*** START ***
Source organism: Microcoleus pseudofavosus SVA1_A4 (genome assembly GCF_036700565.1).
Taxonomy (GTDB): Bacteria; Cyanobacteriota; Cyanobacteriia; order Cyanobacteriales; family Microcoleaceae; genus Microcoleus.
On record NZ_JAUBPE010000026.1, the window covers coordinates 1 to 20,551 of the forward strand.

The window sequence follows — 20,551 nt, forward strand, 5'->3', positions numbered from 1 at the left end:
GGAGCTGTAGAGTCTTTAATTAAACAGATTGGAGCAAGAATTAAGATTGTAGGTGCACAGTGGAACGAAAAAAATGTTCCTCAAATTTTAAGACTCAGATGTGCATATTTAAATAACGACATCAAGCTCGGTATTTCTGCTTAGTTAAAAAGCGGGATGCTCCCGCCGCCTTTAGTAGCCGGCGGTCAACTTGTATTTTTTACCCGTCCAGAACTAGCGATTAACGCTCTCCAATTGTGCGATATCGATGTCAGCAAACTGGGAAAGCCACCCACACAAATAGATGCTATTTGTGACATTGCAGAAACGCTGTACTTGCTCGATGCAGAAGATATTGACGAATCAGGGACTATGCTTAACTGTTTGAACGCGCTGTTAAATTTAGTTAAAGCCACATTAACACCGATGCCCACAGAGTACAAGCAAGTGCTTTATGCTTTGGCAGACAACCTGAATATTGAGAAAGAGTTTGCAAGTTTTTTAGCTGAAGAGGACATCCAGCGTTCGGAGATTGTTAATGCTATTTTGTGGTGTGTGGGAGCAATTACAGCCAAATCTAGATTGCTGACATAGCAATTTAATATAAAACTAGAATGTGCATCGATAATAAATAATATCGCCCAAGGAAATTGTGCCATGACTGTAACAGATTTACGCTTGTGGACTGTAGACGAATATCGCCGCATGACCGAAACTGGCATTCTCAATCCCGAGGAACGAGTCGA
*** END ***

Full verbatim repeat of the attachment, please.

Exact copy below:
Source organism: Microcoleus pseudofavosus SVA1_A4 (genome assembly GCF_036700565.1).
Taxonomy (GTDB): Bacteria; Cyanobacteriota; Cyanobacteriia; order Cyanobacteriales; family Microcoleaceae; genus Microcoleus.
On record NZ_JAUBPE010000026.1, the window covers coordinates 1 to 20,551 of the forward strand.

The window sequence follows — 20,551 nt, forward strand, 5'->3', positions numbered from 1 at the left end:
GGAGCTGTAGAGTCTTTAATTAAACAGATTGGAGCAAGAATTAAGATTGTAGGTGCACAGTGGAACGAAAAAAATGTTCCTCAAATTTTAAGACTCAGATGTGCATATTTAAATAACGACATCAAGCTCGGTATTTCTGCTTAGTTAAAAAGCGGGATGCTCCCGCCGCCTTTAGTAGCCGGCGGTCAACTTGTATTTTTTACCCGTCCAGAACTAGCGATTAACGCTCTCCAATTGTGCGATATCGATGTCAGCAAACTGGGAAAGCCACCCACACAAATAGATGCTATTTGTGACATTGCAGAAACGCTGTACTTGCTCGATGCAGAAGATATTGACGAATCAGGGACTATGCTTAACTGTTTGAACGCGCTGTTAAATTTAGTTAAAGCCACATTAACACCGATGCCCACAGAGTACAAGCAAGTGCTTTATGCTTTGGCAGACAACCTGAATATTGAGAAAGAGTTTGCAAGTTTTTTAGCTGAAGAGGACATCCAGCGTTCGGAGATTGTTAATGCTATTTTGTGGTGTGTGGGAGCAATTACAGCCAAATCTAGATTGCTGACATAGCAATTTAATATAAAACTAGAATGTGCATCGATAATAAATAATATCGCCCAAGGAAATTGTGCCATGACTGTAACAGATTTACGCTTGTGGACTGTAGACGAATATCGCCGCATGACCGAAACTGGCATTCTCAATCCCGAGGAACGAGTCGA